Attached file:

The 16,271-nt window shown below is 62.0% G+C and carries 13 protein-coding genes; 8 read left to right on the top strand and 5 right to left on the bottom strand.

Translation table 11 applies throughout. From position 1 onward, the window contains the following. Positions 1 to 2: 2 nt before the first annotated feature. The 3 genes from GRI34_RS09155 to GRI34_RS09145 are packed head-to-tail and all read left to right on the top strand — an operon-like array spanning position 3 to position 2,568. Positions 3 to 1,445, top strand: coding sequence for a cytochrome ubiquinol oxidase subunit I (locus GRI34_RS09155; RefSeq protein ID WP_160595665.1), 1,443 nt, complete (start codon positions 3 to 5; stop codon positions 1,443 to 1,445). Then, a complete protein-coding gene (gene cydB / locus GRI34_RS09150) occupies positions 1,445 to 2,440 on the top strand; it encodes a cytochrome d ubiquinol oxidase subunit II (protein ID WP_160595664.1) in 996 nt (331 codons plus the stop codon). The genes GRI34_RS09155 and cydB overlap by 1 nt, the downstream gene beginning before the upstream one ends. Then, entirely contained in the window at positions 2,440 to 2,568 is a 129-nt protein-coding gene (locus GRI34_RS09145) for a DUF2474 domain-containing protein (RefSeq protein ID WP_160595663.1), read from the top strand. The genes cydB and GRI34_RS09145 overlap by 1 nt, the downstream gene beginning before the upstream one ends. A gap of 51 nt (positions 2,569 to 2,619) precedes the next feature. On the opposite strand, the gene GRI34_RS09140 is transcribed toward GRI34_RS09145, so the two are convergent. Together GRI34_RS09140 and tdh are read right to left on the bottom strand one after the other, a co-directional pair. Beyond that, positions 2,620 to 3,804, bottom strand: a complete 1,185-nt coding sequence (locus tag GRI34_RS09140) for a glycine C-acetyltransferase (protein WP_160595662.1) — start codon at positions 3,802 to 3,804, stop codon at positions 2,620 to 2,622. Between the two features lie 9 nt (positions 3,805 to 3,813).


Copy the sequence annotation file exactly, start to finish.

The 16,271-nt window shown below is 62.0% G+C and carries 13 protein-coding genes; 8 read left to right on the top strand and 5 right to left on the bottom strand.

Translation table 11 applies throughout. From position 1 onward, the window contains the following. Positions 1 to 2: 2 nt before the first annotated feature. The 3 genes from GRI34_RS09155 to GRI34_RS09145 are packed head-to-tail and all read left to right on the top strand — an operon-like array spanning position 3 to position 2,568. Positions 3 to 1,445, top strand: coding sequence for a cytochrome ubiquinol oxidase subunit I (locus GRI34_RS09155; RefSeq protein ID WP_160595665.1), 1,443 nt, complete (start codon positions 3 to 5; stop codon positions 1,443 to 1,445). Then, a complete protein-coding gene (gene cydB / locus GRI34_RS09150) occupies positions 1,445 to 2,440 on the top strand; it encodes a cytochrome d ubiquinol oxidase subunit II (protein ID WP_160595664.1) in 996 nt (331 codons plus the stop codon). The genes GRI34_RS09155 and cydB overlap by 1 nt, the downstream gene beginning before the upstream one ends. Then, entirely contained in the window at positions 2,440 to 2,568 is a 129-nt protein-coding gene (locus GRI34_RS09145) for a DUF2474 domain-containing protein (RefSeq protein ID WP_160595663.1), read from the top strand. The genes cydB and GRI34_RS09145 overlap by 1 nt, the downstream gene beginning before the upstream one ends. A gap of 51 nt (positions 2,569 to 2,619) precedes the next feature. On the opposite strand, the gene GRI34_RS09140 is transcribed toward GRI34_RS09145, so the two are convergent. Together GRI34_RS09140 and tdh are read right to left on the bottom strand one after the other, a co-directional pair. Beyond that, positions 2,620 to 3,804, bottom strand: a complete 1,185-nt coding sequence (locus tag GRI34_RS09140) for a glycine C-acetyltransferase (protein WP_160595662.1) — start codon at positions 3,802 to 3,804, stop codon at positions 2,620 to 2,622. Between the two features lie 9 nt (positions 3,805 to 3,813).